The Importance of Protein
The nutrition world has as many opinions as politics! I’ve been in the field of nutrition for close to thirty years. Over these years I’ve watched as people polarize into their “diet” and try to convince everyone that theirs is the “one.” If I’ve learned anything, it’s that “no one size fits all” when it comes to diet.
This becomes even more obvious when we get into the field of cancer. What type of cancer do you have? What is your age? What was your weight when you were diagnosed? What treatment are you on? What is your digestion like? What is your appetite like? I could go on and on with questions like this.
I like to pull back and instead of a specific diet, I like to look at what the needs of the human body are, then we decide what our unique body needs and how to support it during this challenging time.
What Exactly is Protein?
The word protein means “of first importance”, derived from the Greek language. Protein is the central substance that makes life possible on earth. Proteins and the amino acids from which they are made are very complicated substances.
There are 22 amino acids that protein is made from, often called our building blocks. When protein is consumed, the body breaks it down into these amino acids so they can be utilized efficiently.
These 22 amino acids are called essential or nonessential. This does not mean that the nonessential is not necessary, it just means the nonessential amino acids can be made when the essential amino acids are present in the diet.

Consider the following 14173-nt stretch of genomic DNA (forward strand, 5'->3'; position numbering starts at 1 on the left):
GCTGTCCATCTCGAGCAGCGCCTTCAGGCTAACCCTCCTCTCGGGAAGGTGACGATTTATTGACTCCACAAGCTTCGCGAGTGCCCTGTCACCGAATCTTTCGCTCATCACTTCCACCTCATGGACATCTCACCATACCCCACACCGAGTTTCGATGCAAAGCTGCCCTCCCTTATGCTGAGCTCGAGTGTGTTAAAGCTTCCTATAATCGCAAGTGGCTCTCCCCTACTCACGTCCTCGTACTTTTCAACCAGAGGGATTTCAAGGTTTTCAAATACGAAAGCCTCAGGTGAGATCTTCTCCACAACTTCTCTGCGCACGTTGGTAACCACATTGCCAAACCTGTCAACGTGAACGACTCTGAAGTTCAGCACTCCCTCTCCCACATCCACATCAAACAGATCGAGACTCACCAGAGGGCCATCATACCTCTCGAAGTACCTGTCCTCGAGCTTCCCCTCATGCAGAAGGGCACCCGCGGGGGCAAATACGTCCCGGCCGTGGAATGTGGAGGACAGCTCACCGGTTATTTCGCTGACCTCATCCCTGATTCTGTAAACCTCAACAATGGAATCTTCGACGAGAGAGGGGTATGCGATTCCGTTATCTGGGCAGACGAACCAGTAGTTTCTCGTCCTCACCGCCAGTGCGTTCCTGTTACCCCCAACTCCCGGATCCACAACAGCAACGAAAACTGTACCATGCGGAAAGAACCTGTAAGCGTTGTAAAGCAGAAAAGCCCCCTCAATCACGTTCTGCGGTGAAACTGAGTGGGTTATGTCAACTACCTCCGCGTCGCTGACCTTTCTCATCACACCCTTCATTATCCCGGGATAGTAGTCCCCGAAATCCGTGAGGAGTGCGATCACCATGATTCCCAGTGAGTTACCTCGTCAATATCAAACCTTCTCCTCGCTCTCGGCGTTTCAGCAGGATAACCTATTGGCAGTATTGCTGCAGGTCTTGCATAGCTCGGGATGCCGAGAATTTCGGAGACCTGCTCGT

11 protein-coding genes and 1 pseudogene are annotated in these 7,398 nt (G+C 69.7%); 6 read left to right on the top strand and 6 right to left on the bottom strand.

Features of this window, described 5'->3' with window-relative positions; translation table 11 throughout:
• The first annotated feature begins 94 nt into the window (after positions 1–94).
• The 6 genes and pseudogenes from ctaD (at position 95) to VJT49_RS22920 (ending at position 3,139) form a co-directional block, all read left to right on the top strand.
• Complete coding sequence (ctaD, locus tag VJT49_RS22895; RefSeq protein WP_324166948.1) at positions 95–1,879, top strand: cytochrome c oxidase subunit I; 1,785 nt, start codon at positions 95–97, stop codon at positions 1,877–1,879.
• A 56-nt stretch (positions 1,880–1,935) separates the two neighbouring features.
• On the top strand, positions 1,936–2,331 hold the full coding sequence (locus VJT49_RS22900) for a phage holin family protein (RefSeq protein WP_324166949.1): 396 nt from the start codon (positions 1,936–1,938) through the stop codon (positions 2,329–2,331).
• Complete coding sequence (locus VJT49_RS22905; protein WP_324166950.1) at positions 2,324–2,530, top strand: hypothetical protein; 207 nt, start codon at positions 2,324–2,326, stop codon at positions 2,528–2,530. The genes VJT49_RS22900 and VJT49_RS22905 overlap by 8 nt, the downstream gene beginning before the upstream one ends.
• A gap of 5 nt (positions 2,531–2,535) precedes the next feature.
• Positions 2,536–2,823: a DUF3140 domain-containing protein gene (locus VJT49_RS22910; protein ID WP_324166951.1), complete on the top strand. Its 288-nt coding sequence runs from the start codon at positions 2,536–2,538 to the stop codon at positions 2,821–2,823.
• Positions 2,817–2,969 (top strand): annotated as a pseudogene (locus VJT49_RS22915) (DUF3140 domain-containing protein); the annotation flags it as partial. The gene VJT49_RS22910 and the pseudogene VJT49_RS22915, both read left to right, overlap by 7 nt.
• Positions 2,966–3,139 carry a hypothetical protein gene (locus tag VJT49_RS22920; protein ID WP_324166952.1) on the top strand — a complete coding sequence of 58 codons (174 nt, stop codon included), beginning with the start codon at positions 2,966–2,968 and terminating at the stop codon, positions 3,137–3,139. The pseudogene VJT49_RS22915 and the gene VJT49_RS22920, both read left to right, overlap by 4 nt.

Whenever the body makes a protein, when it builds muscle for an example, it needs a variety of amino acids for the protein-making process. These amino acids may come from food, or they may come from the body’s own store of amino acids. If a shortage of amino acids becomes chronic, such as in muscle wasting, the building of protein stops, and the body suffers.
Complete proteins that contain all the essential amino acids are found in meat, fish, poultry, cheese, eggs, and milk. Incomplete proteins contain only some of the amino acids. These proteins are found in foods including grains, legumes, and vegetables. Fortunately, the body has wisdom, and if we combine complementary proteins, such as rice and beans, the body can assemble the proteins to make it a whole chain.
What Does Protein Do In The Body?
Your body needs protein for it to work properly. More than 10,000 types are found in everything from your organs to your muscles and tissues to your bones, skin, and hair.